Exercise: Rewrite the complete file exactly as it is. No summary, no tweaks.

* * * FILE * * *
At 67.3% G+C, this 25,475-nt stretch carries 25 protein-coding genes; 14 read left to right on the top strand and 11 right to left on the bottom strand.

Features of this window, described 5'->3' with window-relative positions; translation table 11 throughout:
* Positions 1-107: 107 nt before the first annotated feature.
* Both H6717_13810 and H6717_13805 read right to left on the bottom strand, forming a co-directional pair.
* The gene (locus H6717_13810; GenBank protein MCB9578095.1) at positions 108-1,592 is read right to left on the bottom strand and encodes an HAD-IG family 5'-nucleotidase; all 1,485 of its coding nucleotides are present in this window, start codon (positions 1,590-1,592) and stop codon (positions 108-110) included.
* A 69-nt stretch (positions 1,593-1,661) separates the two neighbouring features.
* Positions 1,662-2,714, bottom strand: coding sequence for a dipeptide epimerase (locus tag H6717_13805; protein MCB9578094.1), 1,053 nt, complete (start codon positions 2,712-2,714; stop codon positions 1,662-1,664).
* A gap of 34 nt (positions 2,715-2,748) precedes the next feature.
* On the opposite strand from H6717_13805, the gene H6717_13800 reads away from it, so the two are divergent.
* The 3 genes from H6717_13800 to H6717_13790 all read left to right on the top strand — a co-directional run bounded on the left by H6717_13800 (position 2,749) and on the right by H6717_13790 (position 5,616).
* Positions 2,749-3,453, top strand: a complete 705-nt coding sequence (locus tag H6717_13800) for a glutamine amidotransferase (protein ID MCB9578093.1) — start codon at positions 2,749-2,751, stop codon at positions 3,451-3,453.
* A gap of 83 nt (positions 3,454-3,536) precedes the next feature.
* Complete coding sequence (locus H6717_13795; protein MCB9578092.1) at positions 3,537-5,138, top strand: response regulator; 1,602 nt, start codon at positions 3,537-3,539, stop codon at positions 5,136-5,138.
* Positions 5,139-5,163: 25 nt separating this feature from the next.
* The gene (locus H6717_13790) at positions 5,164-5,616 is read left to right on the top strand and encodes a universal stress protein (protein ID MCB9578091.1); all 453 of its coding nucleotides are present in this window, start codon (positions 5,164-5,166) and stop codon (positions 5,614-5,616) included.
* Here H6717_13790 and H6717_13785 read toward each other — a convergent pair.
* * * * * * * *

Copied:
At 67.3% G+C, this 25,475-nt stretch carries 25 protein-coding genes; 14 read left to right on the top strand and 11 right to left on the bottom strand.

Features of this window, described 5'->3' with window-relative positions; translation table 11 throughout:
* Positions 1-107: 107 nt before the first annotated feature.
* Both H6717_13810 and H6717_13805 read right to left on the bottom strand, forming a co-directional pair.
* The gene (locus H6717_13810; GenBank protein MCB9578095.1) at positions 108-1,592 is read right to left on the bottom strand and encodes an HAD-IG family 5'-nucleotidase; all 1,485 of its coding nucleotides are present in this window, start codon (positions 1,590-1,592) and stop codon (positions 108-110) included.
* A 69-nt stretch (positions 1,593-1,661) separates the two neighbouring features.
* Positions 1,662-2,714, bottom strand: coding sequence for a dipeptide epimerase (locus tag H6717_13805; protein MCB9578094.1), 1,053 nt, complete (start codon positions 2,712-2,714; stop codon positions 1,662-1,664).
* A gap of 34 nt (positions 2,715-2,748) precedes the next feature.
* On the opposite strand from H6717_13805, the gene H6717_13800 reads away from it, so the two are divergent.
* The 3 genes from H6717_13800 to H6717_13790 all read left to right on the top strand — a co-directional run bounded on the left by H6717_13800 (position 2,749) and on the right by H6717_13790 (position 5,616).
* Positions 2,749-3,453, top strand: a complete 705-nt coding sequence (locus tag H6717_13800) for a glutamine amidotransferase (protein ID MCB9578093.1) — start codon at positions 2,749-2,751, stop codon at positions 3,451-3,453.
* A gap of 83 nt (positions 3,454-3,536) precedes the next feature.
* Complete coding sequence (locus H6717_13795; protein MCB9578092.1) at positions 3,537-5,138, top strand: response regulator; 1,602 nt, start codon at positions 3,537-3,539, stop codon at positions 5,136-5,138.
* Positions 5,139-5,163: 25 nt separating this feature from the next.
* The gene (locus H6717_13790) at positions 5,164-5,616 is read left to right on the top strand and encodes a universal stress protein (protein ID MCB9578091.1); all 453 of its coding nucleotides are present in this window, start codon (positions 5,164-5,166) and stop codon (positions 5,614-5,616) included.
* Here H6717_13790 and H6717_13785 read toward each other — a convergent pair.